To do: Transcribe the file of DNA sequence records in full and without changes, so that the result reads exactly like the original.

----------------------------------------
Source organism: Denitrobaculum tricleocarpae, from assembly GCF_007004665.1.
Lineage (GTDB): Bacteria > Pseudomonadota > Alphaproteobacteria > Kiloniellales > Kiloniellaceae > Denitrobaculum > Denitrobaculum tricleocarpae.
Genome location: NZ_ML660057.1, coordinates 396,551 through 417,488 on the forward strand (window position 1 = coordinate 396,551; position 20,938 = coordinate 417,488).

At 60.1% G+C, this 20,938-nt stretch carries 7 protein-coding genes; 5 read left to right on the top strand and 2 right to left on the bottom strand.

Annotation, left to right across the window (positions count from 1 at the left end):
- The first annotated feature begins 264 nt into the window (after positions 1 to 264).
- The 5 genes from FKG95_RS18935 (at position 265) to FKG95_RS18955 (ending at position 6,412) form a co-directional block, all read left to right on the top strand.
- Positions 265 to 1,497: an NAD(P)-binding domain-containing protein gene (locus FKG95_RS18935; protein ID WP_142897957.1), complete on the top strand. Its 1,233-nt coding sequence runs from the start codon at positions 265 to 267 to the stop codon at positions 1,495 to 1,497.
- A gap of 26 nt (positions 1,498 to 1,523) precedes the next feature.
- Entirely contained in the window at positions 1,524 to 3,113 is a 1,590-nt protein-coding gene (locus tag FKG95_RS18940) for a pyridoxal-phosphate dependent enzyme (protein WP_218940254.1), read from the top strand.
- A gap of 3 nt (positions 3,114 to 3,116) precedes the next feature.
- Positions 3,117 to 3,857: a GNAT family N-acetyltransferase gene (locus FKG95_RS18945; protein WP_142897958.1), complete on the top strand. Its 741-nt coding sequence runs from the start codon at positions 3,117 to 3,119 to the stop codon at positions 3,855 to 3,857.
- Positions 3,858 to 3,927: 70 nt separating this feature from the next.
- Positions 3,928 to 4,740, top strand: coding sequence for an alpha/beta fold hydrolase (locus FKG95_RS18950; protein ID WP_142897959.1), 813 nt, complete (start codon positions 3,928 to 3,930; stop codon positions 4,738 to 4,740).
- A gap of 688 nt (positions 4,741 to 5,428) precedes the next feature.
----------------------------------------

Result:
Source organism: Denitrobaculum tricleocarpae, from assembly GCF_007004665.1.
Lineage (GTDB): Bacteria > Pseudomonadota > Alphaproteobacteria > Kiloniellales > Kiloniellaceae > Denitrobaculum > Denitrobaculum tricleocarpae.
Genome location: NZ_ML660057.1, coordinates 396,551 through 417,488 on the forward strand (window position 1 = coordinate 396,551; position 20,938 = coordinate 417,488).

At 60.1% G+C, this 20,938-nt stretch carries 7 protein-coding genes; 5 read left to right on the top strand and 2 right to left on the bottom strand.

Annotation, left to right across the window (positions count from 1 at the left end):
- The first annotated feature begins 264 nt into the window (after positions 1 to 264).
- The 5 genes from FKG95_RS18935 (at position 265) to FKG95_RS18955 (ending at position 6,412) form a co-directional block, all read left to right on the top strand.
- Positions 265 to 1,497: an NAD(P)-binding domain-containing protein gene (locus FKG95_RS18935; protein ID WP_142897957.1), complete on the top strand. Its 1,233-nt coding sequence runs from the start codon at positions 265 to 267 to the stop codon at positions 1,495 to 1,497.
- A gap of 26 nt (positions 1,498 to 1,523) precedes the next feature.
- Entirely contained in the window at positions 1,524 to 3,113 is a 1,590-nt protein-coding gene (locus tag FKG95_RS18940) for a pyridoxal-phosphate dependent enzyme (protein WP_218940254.1), read from the top strand.
- A gap of 3 nt (positions 3,114 to 3,116) precedes the next feature.
- Positions 3,117 to 3,857: a GNAT family N-acetyltransferase gene (locus FKG95_RS18945; protein WP_142897958.1), complete on the top strand. Its 741-nt coding sequence runs from the start codon at positions 3,117 to 3,119 to the stop codon at positions 3,855 to 3,857.
- Positions 3,858 to 3,927: 70 nt separating this feature from the next.
- Positions 3,928 to 4,740, top strand: coding sequence for an alpha/beta fold hydrolase (locus FKG95_RS18950; protein ID WP_142897959.1), 813 nt, complete (start codon positions 3,928 to 3,930; stop codon positions 4,738 to 4,740).
- A gap of 688 nt (positions 4,741 to 5,428) precedes the next feature.